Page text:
One could argue that virtually everything one does, and does not do, influences thinking and decisions, so where are the boundaries?
March 09--Michael Stallings fears being in a major car accident or coming down with a serious illness because he doesn't have health insurance.
Latrice Ray has health insurance but worries it won't be good enough to get her the help she needs.
A number of minimum-wage workers in Duluth who work for small businesses are concerned when it comes to the future of their insurance and salaries.
A minimum-wage worker has an annual salary of just $14,500, according to the Organization for Action, a nonprofit social welfare group.
For many, that makes health insurance a luxury instead of a necessity.
Stallings works overnights at REM Arrowhead, handing out medicine and cooking breakfast for those with brain injuries.
This is the first minimum-wage job Stallings has worked. Even though REM Arrowhead provides health insurance to their workers, Stallings says he cannot afford it, so he's forced to put health and dental insurance aside.
"It costs a lot, and I don't know much about it," Stallings said. "I know it would take a lot out of my check, so I have to decline health insurance for now."
"I just have to deal with the sickness," Stallings said. "Some days I worry because I have toothaches and other minor aches. I just hope I don't have a major accident."
The lack of insurance is one of many stressful situations in Stallings' life. Paying for food, phone bills, rent and house needs can be a bit overwhelming at times too, he said.
"I can barely pay rent; it's not enough to pay my bills," Stallings said. "Everyday life consists of working and looking for an additional job so I can pay for everything and more."
Despite the challenges, Stallings says he tries to make the most with what he has. He says he enjoys his job and will occasionally hang with friends to "de-stress."
"I do get vacation time, plus I have a nice schedule, which is good," Stallings said. "I do like my job; it is pretty easy for the most part."
Ray also likes her job at the Boys and Girls Club in Duluth, where she has worked since September. But she says it's not enough to make ends meet.
Ray also works a second job with the Duluth school district as a cafeteria monitor. She also is a first-year student at Duluth Business University.
"I have to work two part-time jobs to replace one full-time job," Ray said.
Because Ray works part-time, her employers do not provide her with insurance. However, she has coverage through UCare, an independent health insurance company originally started by the University of Minnesota that provides coverage and services to more than 350,000 members in Minnesota and western Wisconsin.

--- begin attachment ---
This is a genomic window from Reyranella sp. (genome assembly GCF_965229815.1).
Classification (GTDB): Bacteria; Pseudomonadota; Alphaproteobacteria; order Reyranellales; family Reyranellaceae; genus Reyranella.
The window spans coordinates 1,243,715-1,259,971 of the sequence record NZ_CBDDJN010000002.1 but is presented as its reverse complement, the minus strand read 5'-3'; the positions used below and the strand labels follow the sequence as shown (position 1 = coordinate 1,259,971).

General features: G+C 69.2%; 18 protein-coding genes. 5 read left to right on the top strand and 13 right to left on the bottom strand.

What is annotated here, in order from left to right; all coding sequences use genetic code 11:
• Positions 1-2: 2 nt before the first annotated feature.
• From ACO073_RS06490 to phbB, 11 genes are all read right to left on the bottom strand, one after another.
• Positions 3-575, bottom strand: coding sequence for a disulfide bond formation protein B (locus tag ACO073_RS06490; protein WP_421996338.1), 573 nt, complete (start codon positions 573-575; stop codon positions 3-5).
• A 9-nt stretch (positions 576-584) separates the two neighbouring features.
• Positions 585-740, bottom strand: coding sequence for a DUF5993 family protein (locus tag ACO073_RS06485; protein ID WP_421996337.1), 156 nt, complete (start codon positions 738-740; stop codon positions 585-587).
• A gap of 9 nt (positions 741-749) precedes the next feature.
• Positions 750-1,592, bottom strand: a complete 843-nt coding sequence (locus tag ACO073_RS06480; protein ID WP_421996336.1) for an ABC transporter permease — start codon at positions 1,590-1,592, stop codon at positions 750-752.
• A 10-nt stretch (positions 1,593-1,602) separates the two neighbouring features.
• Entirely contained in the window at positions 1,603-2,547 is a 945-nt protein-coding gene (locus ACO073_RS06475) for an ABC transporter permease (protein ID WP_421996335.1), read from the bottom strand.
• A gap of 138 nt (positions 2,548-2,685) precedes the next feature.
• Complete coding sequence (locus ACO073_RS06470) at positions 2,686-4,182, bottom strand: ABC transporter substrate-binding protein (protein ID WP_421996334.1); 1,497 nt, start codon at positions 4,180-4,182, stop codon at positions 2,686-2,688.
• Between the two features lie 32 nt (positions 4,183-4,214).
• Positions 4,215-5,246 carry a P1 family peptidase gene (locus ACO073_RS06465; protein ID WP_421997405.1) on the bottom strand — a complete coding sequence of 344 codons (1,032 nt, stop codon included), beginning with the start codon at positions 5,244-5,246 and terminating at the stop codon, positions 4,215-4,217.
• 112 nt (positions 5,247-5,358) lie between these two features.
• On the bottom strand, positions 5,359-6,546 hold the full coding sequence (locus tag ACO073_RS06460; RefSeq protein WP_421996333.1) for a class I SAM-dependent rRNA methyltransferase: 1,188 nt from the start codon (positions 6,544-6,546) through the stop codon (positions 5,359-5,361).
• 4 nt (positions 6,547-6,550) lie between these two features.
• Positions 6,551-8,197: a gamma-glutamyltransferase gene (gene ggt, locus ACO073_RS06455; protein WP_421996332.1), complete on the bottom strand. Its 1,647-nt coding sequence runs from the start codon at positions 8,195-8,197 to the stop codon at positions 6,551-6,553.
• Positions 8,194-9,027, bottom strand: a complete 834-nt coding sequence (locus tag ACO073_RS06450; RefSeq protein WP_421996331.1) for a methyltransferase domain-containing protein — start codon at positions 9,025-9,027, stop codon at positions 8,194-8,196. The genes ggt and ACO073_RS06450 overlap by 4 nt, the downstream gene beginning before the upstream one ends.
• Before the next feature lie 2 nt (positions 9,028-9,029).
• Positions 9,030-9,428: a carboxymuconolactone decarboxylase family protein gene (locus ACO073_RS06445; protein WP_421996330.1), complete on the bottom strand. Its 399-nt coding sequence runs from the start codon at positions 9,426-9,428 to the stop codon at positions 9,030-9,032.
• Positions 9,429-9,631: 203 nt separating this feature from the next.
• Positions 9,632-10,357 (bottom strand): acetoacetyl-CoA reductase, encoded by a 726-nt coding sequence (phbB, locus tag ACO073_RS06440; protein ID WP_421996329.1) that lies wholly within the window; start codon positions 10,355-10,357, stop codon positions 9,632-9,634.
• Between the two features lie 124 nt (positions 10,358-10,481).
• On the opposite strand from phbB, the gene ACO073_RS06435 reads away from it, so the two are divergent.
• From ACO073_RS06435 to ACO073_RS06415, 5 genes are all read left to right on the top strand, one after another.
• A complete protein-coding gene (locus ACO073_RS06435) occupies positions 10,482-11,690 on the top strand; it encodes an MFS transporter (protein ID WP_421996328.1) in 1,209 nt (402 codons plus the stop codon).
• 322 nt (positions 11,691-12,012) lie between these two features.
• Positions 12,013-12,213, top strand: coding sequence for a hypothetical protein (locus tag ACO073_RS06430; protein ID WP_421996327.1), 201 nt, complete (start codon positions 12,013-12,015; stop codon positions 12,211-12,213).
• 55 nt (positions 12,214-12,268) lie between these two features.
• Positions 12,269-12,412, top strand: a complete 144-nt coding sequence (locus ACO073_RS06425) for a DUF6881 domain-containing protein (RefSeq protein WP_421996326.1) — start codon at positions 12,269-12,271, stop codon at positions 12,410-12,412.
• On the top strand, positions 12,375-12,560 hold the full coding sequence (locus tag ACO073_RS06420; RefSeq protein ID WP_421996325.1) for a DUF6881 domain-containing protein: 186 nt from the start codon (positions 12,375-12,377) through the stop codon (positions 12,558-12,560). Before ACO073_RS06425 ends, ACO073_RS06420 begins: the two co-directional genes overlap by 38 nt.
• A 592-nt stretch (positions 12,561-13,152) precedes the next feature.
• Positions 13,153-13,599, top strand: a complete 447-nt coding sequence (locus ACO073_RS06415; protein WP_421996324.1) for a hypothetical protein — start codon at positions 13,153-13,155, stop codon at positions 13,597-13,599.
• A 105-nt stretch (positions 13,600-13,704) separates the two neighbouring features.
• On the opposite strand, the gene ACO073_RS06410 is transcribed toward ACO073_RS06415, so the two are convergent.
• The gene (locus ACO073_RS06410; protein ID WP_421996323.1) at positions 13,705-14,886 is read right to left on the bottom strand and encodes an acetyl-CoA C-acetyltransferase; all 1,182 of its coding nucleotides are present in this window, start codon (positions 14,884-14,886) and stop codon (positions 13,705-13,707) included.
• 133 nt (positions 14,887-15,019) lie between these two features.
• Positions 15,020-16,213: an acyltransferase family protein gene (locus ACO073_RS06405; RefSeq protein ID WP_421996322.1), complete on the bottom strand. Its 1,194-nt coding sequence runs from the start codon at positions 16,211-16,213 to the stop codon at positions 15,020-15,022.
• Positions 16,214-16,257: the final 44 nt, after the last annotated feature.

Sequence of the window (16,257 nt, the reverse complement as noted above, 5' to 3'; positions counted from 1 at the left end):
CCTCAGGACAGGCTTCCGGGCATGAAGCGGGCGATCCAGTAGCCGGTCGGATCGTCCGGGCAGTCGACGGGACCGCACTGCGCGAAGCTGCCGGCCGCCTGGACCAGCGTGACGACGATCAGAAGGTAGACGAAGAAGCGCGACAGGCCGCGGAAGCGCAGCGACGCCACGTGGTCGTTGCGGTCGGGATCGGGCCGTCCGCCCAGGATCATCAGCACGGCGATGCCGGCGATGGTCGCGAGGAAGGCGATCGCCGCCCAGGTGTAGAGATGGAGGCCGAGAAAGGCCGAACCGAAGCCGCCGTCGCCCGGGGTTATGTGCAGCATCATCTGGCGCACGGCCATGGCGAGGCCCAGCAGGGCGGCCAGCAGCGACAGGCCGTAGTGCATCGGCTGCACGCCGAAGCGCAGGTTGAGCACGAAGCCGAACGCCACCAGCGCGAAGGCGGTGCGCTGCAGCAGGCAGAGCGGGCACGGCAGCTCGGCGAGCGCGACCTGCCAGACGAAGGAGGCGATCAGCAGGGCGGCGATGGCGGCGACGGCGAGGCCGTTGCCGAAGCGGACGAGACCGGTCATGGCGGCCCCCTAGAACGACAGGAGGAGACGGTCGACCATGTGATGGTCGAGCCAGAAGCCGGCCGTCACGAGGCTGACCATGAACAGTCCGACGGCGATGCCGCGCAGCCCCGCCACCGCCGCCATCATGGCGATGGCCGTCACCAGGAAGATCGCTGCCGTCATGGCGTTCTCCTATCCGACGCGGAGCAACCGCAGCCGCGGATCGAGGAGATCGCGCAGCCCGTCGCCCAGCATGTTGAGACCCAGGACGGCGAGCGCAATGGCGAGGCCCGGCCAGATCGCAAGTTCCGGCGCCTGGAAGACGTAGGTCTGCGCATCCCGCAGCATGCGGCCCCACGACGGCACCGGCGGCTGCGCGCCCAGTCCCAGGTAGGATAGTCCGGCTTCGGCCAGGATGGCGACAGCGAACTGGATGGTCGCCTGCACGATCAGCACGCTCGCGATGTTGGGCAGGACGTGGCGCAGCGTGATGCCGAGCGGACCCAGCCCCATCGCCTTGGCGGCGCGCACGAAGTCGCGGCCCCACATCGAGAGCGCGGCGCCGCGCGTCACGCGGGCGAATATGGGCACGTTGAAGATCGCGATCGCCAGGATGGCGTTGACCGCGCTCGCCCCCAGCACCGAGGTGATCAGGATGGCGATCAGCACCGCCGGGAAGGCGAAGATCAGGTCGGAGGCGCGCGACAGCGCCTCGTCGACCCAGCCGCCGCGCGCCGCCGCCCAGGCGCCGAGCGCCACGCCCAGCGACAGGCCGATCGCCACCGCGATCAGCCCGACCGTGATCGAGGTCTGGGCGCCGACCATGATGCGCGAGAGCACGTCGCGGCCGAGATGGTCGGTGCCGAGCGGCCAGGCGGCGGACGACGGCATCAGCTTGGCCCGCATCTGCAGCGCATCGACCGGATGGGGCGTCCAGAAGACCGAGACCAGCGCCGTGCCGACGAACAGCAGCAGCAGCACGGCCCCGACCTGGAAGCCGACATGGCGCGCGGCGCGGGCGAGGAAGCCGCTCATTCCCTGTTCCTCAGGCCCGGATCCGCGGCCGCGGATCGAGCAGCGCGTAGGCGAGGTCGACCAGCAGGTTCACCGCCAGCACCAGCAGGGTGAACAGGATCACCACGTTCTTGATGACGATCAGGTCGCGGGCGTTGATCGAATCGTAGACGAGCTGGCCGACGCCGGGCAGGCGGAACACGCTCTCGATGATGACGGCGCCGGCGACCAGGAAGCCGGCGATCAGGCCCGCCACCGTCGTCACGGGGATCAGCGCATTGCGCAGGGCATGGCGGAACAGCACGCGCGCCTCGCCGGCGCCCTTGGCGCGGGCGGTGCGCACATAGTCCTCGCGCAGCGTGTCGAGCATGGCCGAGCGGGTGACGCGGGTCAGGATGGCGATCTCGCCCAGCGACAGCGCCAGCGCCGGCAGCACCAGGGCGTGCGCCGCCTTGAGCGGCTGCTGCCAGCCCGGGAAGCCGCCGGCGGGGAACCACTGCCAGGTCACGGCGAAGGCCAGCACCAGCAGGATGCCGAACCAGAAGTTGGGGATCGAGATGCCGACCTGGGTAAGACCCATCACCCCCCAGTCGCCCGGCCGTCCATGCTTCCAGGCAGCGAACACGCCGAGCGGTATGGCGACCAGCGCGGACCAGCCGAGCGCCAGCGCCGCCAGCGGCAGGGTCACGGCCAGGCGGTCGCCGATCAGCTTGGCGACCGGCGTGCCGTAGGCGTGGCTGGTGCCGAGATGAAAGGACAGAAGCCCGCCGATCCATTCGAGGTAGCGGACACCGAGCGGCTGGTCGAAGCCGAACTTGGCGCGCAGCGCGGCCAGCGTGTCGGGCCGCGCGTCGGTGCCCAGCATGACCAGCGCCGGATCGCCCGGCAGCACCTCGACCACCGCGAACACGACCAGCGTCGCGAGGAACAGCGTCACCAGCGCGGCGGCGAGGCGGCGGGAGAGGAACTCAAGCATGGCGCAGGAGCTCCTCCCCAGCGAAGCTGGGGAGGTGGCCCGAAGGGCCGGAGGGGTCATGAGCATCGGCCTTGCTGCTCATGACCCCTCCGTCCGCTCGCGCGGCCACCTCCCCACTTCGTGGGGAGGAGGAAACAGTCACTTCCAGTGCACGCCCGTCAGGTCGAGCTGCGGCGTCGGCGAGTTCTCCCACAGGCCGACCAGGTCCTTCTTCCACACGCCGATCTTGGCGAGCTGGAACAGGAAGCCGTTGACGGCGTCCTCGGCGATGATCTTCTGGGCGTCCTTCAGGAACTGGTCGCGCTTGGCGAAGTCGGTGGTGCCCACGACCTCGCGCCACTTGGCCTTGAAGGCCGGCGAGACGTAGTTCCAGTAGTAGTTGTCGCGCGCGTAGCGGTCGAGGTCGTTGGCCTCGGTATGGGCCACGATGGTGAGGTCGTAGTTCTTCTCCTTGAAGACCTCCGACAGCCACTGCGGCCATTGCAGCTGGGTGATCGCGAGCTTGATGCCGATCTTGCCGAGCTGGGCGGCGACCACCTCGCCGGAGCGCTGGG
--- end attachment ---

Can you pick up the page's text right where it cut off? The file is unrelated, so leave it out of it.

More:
Steve Wick, the Duluth Campus Organizer for the Minnesota Public Interest Research Group said he sees a number of college students worried about not having enough money to cover basic needs such as food and health care.
"Many college students right now are working minimum-wage jobs," Wick said. "Tuition, books, insurance and rent are always rising, so it's getting harder to pay for things making minimum wage."
One of the biggest challenges Ray faces is losing time with her family. She has a 7-year-old son and a 1-year-old daughter. She would like to spend more time with them and take them to the Duluth Children's Museum or the Great Lakes Aquarium.
"I don't have trouble paying for my kids' needs because I make them a priority," Ray said. "By all means, it is not easy, but I'm able to provide for them. Instead of paying for their wants and needs, I'm just focusing on their needs right now."
Stallings and Ray try to remain hopeful when it comes to health insurance.
"To tell you the truth I don't think minimum-wage costs will increase and health insurance costs will decrease," Stallings said. "I mean, I hope it does; it would benefit me and a lot of other people. It would allow me to buy health insurance, so I don't have to ever fear getting sick."
Ray said a minimum-wage increase wouldn't make things 100 percent better, but it definitely would be a start.
"It would not fix everything, but it would make a real difference," Ray said. "I need minimum wage to increase; I'm trying to keep my head above water. I also want more companies to accept the health insurance I have. It would be very helpful."
Things eventually could look up for Stallings, Ray and others. According to Organizing for Action, coverage is available for less than $100 a month for nearly six in 10 uninsured Americans, and one in 10 may be eligible for financial assistance through MNsure, the state's online health exchange. Open enrollment for individuals and families runs through March 31, and participants can choose a plan and sign up at MNsure.com.
In addition, President Barack Obama has taken action to raise federal contractors' wages and has called on Congress to follow suit and pass the Harkin-Miller bill, which would raise the federal minimum wage to $10.10 an hour, benefiting as many as 30 million workers.
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